The short stiff chainstays are noticeable, especially when climbing out of the saddle, it almost feels like you’re being given a helping hand up the hill on each pedal stroke, rather than having to pull the bike along. Some stronger/ heavier riders might notice a slight flex in the frame in larger sizes, as our 70kg rider did, but it’s a common issue with bikes at this price point, and certainly won’t hold you back.
The wide range of gears were spot on, shifting seamlessly, with a wide enough range to cope with even the steepest of climbs. The Shimano Sora groupset performs very well offering good quality, reliable shifting. It's a real workhorse groupset and with a little tlc, if you look after it, it will look after you. The Triban is an entry level bike, so if you are new to road bikes and groupsets (the gears and brakes) you can click here for a guide.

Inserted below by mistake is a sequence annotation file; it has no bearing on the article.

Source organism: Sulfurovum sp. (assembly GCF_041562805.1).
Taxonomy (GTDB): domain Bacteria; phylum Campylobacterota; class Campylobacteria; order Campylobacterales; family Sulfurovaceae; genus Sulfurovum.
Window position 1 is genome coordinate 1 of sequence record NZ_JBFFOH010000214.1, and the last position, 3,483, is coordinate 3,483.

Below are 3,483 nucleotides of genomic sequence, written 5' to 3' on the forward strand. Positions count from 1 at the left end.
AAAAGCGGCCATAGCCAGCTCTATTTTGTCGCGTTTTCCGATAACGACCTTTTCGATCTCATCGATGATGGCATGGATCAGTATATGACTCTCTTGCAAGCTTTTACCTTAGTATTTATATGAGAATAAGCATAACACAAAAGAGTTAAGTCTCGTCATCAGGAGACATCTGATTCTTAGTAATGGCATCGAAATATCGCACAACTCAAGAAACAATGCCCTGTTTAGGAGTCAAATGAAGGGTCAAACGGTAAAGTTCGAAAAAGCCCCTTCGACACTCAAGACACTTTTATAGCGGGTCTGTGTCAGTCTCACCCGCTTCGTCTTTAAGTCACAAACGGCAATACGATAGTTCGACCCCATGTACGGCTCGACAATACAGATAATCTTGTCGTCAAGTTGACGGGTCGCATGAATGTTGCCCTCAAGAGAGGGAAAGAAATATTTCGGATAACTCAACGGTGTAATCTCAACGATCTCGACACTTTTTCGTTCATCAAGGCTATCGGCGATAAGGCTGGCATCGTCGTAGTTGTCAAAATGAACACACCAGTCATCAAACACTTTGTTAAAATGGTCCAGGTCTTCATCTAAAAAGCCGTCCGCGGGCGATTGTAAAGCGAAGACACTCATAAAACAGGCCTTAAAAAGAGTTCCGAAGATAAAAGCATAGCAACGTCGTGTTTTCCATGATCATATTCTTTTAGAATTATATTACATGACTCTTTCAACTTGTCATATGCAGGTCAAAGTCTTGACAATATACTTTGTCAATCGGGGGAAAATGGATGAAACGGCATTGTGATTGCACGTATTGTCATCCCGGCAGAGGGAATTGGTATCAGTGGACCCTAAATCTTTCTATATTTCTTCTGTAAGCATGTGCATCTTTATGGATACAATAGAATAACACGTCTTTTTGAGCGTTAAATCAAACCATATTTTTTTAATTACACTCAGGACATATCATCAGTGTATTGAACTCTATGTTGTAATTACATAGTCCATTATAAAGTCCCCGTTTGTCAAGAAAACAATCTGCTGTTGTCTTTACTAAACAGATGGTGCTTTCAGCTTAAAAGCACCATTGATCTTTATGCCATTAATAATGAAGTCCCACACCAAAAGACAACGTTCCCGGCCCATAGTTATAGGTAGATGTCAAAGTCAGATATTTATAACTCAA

On the downhills, my concerns regarding the B’twin own brand brakes were somewhat alleviated, and they did cope with stopping and slowing forces, although they aren’t as powerful as most branded options, and it is something with a simple upgrade would take the bike up another level.
The B'Twin Triban 520 handles well, with a predicable and stable feel. The 40cm bars are a little wide for me, and I suspect many female riders, but they did add to the feeling of stability on the bike and most importantly curl my index and middle finger round the brake leaver when either in the hoods or drops, allowing me to remain in total control of speed moderation.
I was impressed with the wheels, again I was slightly dubious about the performance of the own brand B’Twin Sport wheels wheels, but after several rides commuting on the maleTriban 520 with a 70kg rider, with heavy bags and ploughing into multiple potholes, the wheels stood up and have required neither truing nor maintenance, they aren’t the lightest, but at this price I’d take sturdy components over light and weak.